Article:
I did one of these for my last collection of horror stories (Hopeful Monsters, as you’ll recall), so I thought for consistency’s sake that I’d tackle one for my newest collection as well (it’s available here). It’s basically just a rundown of where the ideas for the stories came from. Read, if you’re interested. Thanks. 🙂
“Time, of the Essence”
This was written (but not used) for an anthology of stories set in a specific Southern town on Halloween in a year of the author’s choosing (pre-1950, if I recall correctly). I wanted to play with the idea of costumes or masks as veneers hiding what was really going on underneath, but also the idea that the real veneer was perhaps the one you didn’t know you were wearing. I also wanted to tie that in with the conflict between progress (both social and technological) and conservatism, by throwing in references to the beginning of the Industrial Revolution, the beginning of the end of slavery, and the theme of machines replacing human labor. (By the way, I made a two-part YouTube video of me reading this story aloud, if you’re into that sort of thing; just do a search on the story’s title.)
“On the Halfshell”
This was also written for an anthology, but not used; the theme was basically giant animals or giant monsters. I wanted to think of an animal that wasn’t perhaps the most obvious choice for a rampaging beast, i.e. one that’s pretty much completely sedentary. I thought it turned out pretty funny, without completely losing the horror element. Of course, your mileage may vary.
“Three Stories Down”
Basically this was an attempt to write something in a rather David Lynchian vein, where I took a character’s mental state and made it manifest in reality, though I chose to keep the tale rather dreamlike and ambiguous, so that the reader was never really sure if what was happening was real or entirely in the protagonist’s head. I enjoy reading those types of ambiguous stories, so I thought I’d try my hand at writing one.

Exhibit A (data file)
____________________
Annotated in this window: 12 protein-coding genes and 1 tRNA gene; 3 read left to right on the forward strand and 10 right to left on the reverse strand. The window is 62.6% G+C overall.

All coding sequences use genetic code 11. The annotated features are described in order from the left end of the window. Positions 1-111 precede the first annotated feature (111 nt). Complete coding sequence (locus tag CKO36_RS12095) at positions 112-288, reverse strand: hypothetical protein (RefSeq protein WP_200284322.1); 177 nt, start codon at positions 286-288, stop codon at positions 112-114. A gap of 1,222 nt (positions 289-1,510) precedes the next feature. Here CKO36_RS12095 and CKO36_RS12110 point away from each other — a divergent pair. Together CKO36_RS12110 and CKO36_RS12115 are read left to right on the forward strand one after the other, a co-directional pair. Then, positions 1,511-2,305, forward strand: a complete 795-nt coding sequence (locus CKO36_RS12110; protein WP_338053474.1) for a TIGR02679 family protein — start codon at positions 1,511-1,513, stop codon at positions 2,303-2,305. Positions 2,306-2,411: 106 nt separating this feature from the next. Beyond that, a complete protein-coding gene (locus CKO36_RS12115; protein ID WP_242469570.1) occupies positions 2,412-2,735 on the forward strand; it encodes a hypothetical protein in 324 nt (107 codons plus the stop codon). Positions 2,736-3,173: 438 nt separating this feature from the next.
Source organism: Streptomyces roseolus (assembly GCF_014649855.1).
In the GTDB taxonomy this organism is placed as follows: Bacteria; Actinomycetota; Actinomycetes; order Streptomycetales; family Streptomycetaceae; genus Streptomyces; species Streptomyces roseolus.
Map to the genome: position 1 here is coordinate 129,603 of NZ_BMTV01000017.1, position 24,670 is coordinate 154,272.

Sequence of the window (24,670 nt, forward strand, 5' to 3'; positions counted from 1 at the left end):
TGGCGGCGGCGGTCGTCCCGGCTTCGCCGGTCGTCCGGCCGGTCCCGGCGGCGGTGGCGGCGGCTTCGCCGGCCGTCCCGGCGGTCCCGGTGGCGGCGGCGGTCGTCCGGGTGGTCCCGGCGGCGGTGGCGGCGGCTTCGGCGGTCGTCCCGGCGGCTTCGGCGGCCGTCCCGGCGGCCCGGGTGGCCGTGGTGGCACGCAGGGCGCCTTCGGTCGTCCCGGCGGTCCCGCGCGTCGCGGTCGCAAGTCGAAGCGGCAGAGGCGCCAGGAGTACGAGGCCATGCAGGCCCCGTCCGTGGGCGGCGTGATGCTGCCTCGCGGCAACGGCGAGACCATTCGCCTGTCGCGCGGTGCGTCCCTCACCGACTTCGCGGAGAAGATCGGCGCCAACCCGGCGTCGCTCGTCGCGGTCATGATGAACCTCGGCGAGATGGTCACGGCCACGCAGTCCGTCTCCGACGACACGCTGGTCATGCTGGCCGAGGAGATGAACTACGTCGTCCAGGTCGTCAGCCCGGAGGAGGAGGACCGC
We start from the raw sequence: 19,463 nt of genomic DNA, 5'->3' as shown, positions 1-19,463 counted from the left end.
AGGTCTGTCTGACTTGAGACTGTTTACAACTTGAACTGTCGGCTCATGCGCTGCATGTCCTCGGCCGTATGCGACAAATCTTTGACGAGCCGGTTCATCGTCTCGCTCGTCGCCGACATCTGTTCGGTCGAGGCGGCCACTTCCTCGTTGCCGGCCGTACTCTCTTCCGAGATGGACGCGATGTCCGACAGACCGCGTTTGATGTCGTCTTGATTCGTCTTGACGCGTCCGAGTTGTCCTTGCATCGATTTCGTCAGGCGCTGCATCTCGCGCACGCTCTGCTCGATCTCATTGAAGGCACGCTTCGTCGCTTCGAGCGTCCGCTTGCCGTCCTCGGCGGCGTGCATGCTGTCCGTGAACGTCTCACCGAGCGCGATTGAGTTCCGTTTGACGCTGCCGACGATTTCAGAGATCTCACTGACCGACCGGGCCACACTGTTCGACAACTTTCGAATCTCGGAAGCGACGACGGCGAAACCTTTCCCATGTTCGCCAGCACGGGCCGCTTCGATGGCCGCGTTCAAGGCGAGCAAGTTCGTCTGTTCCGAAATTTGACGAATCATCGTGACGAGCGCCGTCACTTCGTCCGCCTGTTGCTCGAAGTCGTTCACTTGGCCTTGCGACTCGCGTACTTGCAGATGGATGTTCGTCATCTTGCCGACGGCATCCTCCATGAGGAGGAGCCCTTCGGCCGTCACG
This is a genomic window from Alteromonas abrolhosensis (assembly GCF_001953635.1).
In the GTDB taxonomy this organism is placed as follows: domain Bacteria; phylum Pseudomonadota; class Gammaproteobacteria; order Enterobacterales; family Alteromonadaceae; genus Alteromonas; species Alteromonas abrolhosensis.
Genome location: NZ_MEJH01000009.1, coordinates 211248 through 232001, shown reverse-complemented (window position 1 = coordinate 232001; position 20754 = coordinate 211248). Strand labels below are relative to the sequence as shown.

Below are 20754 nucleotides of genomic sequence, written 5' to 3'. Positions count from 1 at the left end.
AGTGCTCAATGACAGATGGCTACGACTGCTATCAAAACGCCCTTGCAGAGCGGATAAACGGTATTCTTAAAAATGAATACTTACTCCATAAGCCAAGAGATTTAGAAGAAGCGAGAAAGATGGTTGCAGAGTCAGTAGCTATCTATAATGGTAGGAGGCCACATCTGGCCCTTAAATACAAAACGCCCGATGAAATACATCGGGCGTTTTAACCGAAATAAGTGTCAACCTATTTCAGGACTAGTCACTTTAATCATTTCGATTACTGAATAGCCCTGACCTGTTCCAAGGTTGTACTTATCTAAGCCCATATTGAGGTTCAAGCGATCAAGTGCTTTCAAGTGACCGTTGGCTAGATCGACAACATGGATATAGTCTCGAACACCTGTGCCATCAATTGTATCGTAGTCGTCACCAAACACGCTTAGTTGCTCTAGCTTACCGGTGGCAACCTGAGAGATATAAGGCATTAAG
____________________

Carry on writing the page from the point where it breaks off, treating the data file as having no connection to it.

I have a very vivid memory of going on a camping trip as a kid and seeing a freakishly large yellow and brown moth just hanging out in one of the campground’s bathrooms. Until then I had no idea that moths that large existed, so the experience stuck with me, and served as the germ for this story.
An attempt to take the “human transforming into animal” trope and do something a little different with it. Plus, Nazis.
Because the whole concept of exorcism is sort of hilarious to me, and with a nod to the Leslie Nielsen film Repossessed, this was just a jokey little confection I penned on the idea of a for-profit exorcism outfit with no religious trappings whatsoever.
I’m enchanted with the idea that, before the concept of sexual reproduction was completely understood, there were actually serious theorists who believed that each sperm cell contained a fully-formed (if impossibly tiny) human being, which would then simply grow bigger in its mother’s womb. If this were true, I reasoned, then every male masturbatory session would result in enough tiny people to populate several armies, and the story just wrote itself from there.